Kieron Meagher (Australian National University) discusses Optimal Product Variety in a Hotelling Model.

ABSTRACT: In Hotelling style duopoly location games the product variety (or firm locations) is typically not socially optimal. This occurs because the competitive outcome is driven by the density of consumers at the margin while the socially optimal outcome depends on the whole distribution of consumer locations/tastes. We consider a natural extension of the standard model in which firms are imperfectly informed about the distribution of consumers, in particular firms are uncertain about the consumer mean. In the uniform case, as the aggregate uncertainty about the mean becomes large relative to the dispersion of consumers about the mean, competitive locations become socially optimal. A limit result on prices for discontinuous, log-concave densities shows the result will hold in a range of cases.

December 9, 2011 | Permalink | Comments (0) | TrackBack (0)

Cournot and Bertrand competition with asymmetric costs in a mixed duopoly

Posted by D. Daniel Sokol

Kangsik Choi (Pusan National University) describes Cournot and Bertrand competition with asymmetric costs in a mixed duopoly.

ABSTRACT: We investigate a differentiated mixed duopoly in which private and public firms can choose to strategically set prices or quantities when the public firm is less efficient than the private firm. Thus, regardless of whether the goods are substitutes or complements, if the degree of public firm's inefficiency is sufficiently small, there exists a dominant strategy for both public and private firms that choose Bertrand competition, while there exists a dominant strategy only for the private firm that chooses Bertrand competition if the degree of inefficiency is sufficiently large. Consequently, we show that regardless of the nature of goods, (i) social welfare under Bertrand competition is determined in equilibrium, if the degree of public firm's inefficiency is sufficiently small; and (ii) if the degree of its inefficiency is sufficiently large, social welfare under which the private firm sets its price and the public firm! sets its quantity is determined in equilibrium. Moreover, the ranking of a private firm's profit is not reversed.

December 9, 2011 | Permalink | Comments (0) | TrackBack (0)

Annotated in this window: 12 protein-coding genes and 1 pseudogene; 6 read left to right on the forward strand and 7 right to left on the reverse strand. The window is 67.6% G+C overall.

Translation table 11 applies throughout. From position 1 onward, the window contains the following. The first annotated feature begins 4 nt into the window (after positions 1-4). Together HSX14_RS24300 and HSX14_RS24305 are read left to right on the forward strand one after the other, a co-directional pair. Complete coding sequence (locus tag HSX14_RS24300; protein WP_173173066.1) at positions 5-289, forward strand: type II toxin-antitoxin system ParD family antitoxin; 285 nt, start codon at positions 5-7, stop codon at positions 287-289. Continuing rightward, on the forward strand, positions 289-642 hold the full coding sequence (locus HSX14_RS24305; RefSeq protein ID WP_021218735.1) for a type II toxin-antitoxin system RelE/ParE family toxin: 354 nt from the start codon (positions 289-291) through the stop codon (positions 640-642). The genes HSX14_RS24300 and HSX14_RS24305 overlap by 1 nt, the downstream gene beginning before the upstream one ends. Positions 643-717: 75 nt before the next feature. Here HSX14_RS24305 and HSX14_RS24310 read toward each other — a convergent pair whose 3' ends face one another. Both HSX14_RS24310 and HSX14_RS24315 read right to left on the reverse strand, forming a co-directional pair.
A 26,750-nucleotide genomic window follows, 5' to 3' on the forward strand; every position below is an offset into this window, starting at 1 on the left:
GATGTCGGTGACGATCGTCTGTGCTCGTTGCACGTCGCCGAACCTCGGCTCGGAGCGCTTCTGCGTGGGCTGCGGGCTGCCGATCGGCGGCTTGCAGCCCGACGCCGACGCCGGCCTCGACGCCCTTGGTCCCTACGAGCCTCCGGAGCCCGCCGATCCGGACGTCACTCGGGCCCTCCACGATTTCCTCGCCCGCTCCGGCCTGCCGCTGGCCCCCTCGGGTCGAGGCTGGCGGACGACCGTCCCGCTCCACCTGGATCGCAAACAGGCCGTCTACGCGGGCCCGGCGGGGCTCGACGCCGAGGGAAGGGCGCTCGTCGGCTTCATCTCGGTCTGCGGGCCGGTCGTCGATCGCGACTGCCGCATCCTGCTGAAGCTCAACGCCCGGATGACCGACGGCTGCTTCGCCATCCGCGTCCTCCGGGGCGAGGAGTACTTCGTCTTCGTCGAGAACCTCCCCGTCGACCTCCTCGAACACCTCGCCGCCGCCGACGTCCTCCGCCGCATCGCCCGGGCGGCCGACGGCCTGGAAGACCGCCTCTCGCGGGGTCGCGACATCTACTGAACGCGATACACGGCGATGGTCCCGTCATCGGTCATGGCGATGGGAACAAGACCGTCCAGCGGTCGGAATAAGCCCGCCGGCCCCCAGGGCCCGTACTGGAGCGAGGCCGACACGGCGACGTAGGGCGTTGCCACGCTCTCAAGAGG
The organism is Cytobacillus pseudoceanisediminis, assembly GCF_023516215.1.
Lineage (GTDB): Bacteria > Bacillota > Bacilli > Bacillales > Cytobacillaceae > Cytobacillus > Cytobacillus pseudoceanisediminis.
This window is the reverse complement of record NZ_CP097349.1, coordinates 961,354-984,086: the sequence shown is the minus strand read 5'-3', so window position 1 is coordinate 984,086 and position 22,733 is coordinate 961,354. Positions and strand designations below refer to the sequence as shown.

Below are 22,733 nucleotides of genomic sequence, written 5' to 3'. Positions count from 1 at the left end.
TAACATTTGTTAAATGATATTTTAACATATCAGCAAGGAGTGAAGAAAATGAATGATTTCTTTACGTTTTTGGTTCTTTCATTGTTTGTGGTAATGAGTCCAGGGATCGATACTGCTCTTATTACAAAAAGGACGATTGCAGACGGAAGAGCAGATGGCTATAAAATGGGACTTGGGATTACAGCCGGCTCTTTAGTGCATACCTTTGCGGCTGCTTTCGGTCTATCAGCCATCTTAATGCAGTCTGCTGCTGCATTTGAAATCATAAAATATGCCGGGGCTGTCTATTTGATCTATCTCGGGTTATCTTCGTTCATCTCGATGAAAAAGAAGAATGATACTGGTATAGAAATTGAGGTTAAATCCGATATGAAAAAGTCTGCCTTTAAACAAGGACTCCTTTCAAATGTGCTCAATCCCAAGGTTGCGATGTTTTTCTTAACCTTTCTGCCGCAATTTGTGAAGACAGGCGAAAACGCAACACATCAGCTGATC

How to and How Not to Introduce Competition Law and Policy in Transitional and Developing Economies

Posted by D. Daniel Sokol

Frank Emmert, Indiana University School of Law - Indianapolis argues How to and How Not to Introduce Competition Law and Policy in Transitional and Developing Economies.

ABSTRACT: The paper first summarizes the benefits of competition, i.e. why competitive markets are more efficient than oligopolistic or monopolistic markets, and the threats to competitive markets from cartels, concentration, and government interference. In the main part, the paper presents the key components of effective competition oversight, in particular for countries seeking to reform their competition laws and agencies and those planning for the first time to introduce meaningful competition oversight. Finally, the paper advocates that transitional and developing countries should look to the European Union for the most advanced model of robust competition oversight and avoid costly and time consuming experiments with inferior alternatives. In an annex, the paper provides links to legislative materials of countries that have modernized their competition laws since 1990.

December 9, 2011 | Permalink | Comments (0) | TrackBack (0)

Thursday, December 8, 2011

Brazil: The New Antitrust Bill of Law

Posted by D. Daniel Sokol

Cecilia Vidigal Monteiro de Barros (Motta Fernandes Rocha Advogados) discusses Brazil: The New Antitrust Bill of Law. ABSTRACT: The Brazilian antitrust system underwent a modernization with the approval, by the Brazilian Congress, of a new bill of law on October 5, 2011 ("New Law"). The New Law was signed by the President of Brazil on November 30 and will come into force on May 29, 2012.

The main amendments to the current antitrust law comprise: (i) elimination of the current overlaps among three different agencies; (ii) adoption of a pre-merger review regime (as opposed to the current post-merge review); (iii) change in the requirements for submission of transactions to merger review; and (iv) amendment to penalties imposed on participants in cartels and other unilateral conducts.

December 8, 2011 | Permalink | Comments (0) | TrackBack (0)

Competition, Innovation and Welfare

Posted by D. Daniel Sokol

Arijit Mukherjee, University of Nottingham - School of Economics focuses on Competition, Innovation and Welfare.